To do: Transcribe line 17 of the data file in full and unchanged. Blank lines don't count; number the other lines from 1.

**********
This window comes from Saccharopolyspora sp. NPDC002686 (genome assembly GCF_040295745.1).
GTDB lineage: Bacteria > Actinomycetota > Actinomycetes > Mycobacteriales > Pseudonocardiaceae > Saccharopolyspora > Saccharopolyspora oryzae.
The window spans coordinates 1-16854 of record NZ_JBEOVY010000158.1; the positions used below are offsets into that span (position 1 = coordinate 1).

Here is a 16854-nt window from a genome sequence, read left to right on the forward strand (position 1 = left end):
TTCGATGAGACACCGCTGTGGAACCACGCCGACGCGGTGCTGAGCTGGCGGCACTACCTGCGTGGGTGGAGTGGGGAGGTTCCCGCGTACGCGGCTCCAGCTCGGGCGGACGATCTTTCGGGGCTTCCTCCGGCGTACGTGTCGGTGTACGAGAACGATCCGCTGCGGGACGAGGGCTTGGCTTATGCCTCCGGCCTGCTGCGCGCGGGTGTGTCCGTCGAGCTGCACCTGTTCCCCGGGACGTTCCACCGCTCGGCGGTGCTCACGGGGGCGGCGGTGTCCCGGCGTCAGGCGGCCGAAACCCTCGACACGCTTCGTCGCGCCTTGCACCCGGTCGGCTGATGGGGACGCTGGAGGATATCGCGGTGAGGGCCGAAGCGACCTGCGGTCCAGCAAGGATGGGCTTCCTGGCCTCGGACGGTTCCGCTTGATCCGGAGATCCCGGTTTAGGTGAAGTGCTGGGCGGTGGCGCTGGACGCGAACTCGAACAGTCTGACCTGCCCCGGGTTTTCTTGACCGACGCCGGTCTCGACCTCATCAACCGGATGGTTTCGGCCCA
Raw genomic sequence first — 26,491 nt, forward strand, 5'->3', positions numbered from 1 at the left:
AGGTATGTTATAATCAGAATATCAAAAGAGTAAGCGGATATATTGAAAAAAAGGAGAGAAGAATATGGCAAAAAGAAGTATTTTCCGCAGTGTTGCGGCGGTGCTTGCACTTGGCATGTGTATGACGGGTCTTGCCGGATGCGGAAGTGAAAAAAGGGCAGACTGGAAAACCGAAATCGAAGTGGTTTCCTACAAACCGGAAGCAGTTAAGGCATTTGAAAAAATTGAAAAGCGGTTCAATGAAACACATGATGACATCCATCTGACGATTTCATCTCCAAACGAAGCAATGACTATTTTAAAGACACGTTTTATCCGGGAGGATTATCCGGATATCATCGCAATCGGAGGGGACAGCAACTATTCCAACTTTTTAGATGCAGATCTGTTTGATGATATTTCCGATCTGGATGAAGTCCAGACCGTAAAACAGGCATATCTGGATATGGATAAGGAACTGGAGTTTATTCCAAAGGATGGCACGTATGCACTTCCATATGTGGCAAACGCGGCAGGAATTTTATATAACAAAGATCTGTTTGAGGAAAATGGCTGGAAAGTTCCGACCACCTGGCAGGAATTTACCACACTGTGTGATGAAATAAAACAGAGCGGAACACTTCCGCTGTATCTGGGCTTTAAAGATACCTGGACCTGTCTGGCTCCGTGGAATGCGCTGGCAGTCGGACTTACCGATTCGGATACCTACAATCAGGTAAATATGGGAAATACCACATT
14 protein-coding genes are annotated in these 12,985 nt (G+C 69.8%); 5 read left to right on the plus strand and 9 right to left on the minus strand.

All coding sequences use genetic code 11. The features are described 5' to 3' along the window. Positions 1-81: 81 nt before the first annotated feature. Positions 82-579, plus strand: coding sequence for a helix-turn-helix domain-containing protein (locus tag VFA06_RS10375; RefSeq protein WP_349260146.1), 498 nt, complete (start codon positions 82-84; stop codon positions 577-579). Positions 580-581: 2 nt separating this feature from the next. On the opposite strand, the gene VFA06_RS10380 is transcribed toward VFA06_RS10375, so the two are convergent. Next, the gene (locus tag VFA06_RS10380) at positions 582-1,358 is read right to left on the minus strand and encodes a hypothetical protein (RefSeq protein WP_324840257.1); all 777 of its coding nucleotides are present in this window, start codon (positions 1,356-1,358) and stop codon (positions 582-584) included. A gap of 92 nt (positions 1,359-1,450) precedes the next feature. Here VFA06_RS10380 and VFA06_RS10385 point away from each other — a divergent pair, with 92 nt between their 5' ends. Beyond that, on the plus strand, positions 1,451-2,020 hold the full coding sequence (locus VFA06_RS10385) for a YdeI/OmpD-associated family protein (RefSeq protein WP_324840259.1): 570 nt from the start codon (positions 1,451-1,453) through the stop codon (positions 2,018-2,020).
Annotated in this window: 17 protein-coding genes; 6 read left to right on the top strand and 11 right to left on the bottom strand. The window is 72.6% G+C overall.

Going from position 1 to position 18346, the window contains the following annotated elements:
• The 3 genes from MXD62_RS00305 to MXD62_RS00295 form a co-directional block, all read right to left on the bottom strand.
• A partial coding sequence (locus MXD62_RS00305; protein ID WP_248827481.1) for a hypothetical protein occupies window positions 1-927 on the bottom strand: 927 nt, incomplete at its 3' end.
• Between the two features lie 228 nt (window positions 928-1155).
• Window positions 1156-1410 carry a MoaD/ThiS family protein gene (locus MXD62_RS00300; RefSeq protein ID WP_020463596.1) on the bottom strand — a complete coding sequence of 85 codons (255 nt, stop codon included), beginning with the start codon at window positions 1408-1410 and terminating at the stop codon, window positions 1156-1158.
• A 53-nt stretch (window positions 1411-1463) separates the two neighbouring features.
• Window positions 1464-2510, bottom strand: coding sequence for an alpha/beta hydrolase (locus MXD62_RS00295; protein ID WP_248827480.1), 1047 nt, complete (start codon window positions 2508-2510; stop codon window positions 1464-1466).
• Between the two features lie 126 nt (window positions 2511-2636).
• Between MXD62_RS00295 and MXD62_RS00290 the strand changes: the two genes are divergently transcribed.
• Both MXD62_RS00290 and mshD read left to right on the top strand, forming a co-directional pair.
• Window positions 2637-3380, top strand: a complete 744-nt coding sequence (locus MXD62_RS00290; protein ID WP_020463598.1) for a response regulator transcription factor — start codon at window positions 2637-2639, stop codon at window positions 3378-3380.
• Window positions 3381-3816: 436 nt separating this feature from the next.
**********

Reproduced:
• Window positions 1464-2510, bottom strand: coding sequence for an alpha/beta hydrolase (locus MXD62_RS00295; protein ID WP_248827480.1), 1047 nt, complete (start codon window positions 2508-2510; stop codon window positions 1464-1466).